Prime lenses have a fixed focal length, but the GY-LS300’s new Prime Zoom feature takes advantage of JVC’s unique Variable Scan Mapping technology, which was created to electronically adapt the active area of the camera’s image sensor to provide native support of various lenses when paired with third-party lens adapters. When used with a Micro Four Thirds (MFT) prime lens, the image can be adjusted between the maximum scan area and minimum scan area using the camera’s zoom rocker. As a result, the camera can deliver 2.3x maximum zoom for HD or 1.25x maximum zoom for 4K. The new Prime Zoom feature can also be used as a lens extender for zoom lenses.
Cinema 4K and Cinema 2K Recording for the ultimate cinema look (Version 2.0 available September 2015)
Record images in Cinema 4K (4096 x 2160) at 150 or 70 Mbps, or Cinema 2K (2048 x 1920) at 50 Mbps. Both modes support recording in 23.98p or true 24p to match the frame rate of film.
There is also a histogram, spot meter and options to change the colour matrix and black paint adjustments The histogram was something that was strangely left off the camera when it was first released, so I am glad that JVC has finally added it. The only problem with the histogram is that when activated it covers up the audio meter display so you can’t see it.
I tested out all the new features, but the one that stood out for me was the C2K and C4K Prime Zoom function. In C2K you can you shoot with a Super 35mm field of view or choose to crop in using the 2.3x Variable Scan Mapping function. This is an incredible feature and from my tests I did not find any noticeable loss of resolution or sharpness when using it. This really does make the GY-LS300 very unique. As you can see from my tests you can turn any lens into a multitude of focal lengths without losing light or changing the depth of field. If you plan on using M 4/3 lenses on the camera, the ability to turn a prime lens into a zoom lens and zoom using the rocker on the camera is a very nice feature.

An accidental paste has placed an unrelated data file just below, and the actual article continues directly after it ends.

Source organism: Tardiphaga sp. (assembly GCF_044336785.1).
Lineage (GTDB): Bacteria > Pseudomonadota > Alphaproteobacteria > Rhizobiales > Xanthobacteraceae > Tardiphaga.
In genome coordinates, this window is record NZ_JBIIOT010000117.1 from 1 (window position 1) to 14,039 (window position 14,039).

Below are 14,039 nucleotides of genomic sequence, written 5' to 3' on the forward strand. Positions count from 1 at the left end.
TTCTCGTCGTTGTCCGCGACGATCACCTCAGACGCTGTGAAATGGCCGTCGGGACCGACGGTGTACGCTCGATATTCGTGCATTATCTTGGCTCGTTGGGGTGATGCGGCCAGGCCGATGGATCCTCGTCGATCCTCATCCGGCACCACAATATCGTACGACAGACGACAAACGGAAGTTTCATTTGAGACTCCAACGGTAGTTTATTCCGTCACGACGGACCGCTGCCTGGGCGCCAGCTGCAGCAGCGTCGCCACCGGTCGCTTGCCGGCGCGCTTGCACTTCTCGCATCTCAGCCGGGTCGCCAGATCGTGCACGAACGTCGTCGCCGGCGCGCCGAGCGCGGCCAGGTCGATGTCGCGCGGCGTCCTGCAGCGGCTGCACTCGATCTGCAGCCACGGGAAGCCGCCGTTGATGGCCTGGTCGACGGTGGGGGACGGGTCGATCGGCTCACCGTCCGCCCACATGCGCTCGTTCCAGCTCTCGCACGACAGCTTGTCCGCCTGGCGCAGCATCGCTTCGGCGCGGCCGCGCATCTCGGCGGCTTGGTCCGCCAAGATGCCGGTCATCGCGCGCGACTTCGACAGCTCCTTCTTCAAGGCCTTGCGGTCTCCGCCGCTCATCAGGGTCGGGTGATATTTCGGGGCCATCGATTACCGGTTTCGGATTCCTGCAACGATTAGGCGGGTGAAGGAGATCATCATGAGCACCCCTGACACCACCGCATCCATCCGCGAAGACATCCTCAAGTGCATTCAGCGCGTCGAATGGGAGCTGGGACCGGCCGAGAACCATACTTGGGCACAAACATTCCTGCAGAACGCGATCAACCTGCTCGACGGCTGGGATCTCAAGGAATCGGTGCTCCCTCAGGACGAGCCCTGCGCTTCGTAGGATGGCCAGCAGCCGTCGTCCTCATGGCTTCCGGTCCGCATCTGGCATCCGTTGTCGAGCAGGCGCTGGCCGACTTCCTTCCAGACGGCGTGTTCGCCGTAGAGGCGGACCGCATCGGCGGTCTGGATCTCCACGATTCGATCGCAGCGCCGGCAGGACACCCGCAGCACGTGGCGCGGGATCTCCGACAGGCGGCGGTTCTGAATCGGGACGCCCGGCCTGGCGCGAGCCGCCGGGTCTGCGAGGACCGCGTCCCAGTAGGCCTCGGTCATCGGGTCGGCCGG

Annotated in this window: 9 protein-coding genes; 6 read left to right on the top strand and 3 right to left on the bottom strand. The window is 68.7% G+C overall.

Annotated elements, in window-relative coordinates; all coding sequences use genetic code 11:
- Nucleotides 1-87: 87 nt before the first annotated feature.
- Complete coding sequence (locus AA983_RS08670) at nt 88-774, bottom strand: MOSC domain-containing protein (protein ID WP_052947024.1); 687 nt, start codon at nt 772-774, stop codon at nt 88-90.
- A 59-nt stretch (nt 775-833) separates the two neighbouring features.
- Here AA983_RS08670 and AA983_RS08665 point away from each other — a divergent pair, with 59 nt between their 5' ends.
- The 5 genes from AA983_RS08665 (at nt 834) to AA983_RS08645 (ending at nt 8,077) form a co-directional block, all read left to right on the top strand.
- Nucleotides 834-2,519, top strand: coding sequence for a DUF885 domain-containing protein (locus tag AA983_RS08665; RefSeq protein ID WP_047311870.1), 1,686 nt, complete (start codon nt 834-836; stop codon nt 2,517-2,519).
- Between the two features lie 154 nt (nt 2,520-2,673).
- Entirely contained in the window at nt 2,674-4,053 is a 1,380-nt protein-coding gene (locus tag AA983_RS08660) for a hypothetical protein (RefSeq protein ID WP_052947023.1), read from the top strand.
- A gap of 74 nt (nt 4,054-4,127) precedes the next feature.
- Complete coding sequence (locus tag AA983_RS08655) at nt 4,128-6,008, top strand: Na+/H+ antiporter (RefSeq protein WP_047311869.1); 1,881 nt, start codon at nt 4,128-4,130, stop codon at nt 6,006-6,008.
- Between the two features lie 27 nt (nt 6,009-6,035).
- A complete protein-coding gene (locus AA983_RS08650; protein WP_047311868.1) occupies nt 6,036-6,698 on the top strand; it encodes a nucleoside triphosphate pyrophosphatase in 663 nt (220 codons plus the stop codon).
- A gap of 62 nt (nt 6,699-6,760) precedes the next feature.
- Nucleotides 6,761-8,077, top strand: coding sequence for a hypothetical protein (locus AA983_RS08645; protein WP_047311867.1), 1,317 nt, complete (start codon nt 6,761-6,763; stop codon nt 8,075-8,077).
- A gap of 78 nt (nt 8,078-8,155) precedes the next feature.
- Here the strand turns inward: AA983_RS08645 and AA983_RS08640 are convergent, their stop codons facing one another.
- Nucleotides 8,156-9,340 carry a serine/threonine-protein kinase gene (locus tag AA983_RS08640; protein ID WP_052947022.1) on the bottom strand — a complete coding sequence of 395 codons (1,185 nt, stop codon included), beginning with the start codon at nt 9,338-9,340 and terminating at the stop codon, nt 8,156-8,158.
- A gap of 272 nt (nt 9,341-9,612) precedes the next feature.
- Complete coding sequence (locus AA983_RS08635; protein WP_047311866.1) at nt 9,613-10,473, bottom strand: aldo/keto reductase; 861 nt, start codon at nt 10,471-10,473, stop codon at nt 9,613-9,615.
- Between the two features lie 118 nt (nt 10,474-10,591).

Another welcome addition is the ability to now choose full Cinema 4K (4096 x 2160) at 150 or 70 Mbps, or Cinema 2K (2048 x 1920) at 50 Mbps. Both modes support recording in 23.98p or true 24p but unfortunately you cannot chose any PAL frame rates when using this setting.
The ability to use 4/3 MFT lenses, older Super 16mm lenses, B4 2/3″, PL, and just about any other lens you can think of on the camera gives it a real edge on a lot of its competition. It is good to see JVC improve the GY-LS300’s abilities via firmware. They have definitely been listening to user feedback and implemented a lot of new functions and features that overall make the camera a lot more interesting proposition. I have to applaud JVC for thinking outside of the box and coming up with a camera that is quite unique compared to its competition.
The GY-LS300 has a lot of competition on its hands from cameras such as Sony’s just announced FS5, the Canon C100 Mark II, Blackmagic URSA Mini, and the upcoming Panasonic DVX 200. All of these cameras offer different levels of features and functionality. It was not that long ago that cameras in this price range all looked the same and offered almost identical features and performance. For the end user there is now a lot of choices in the sub $7k US price range and enough variation in the models and specifications that there is something for everyone.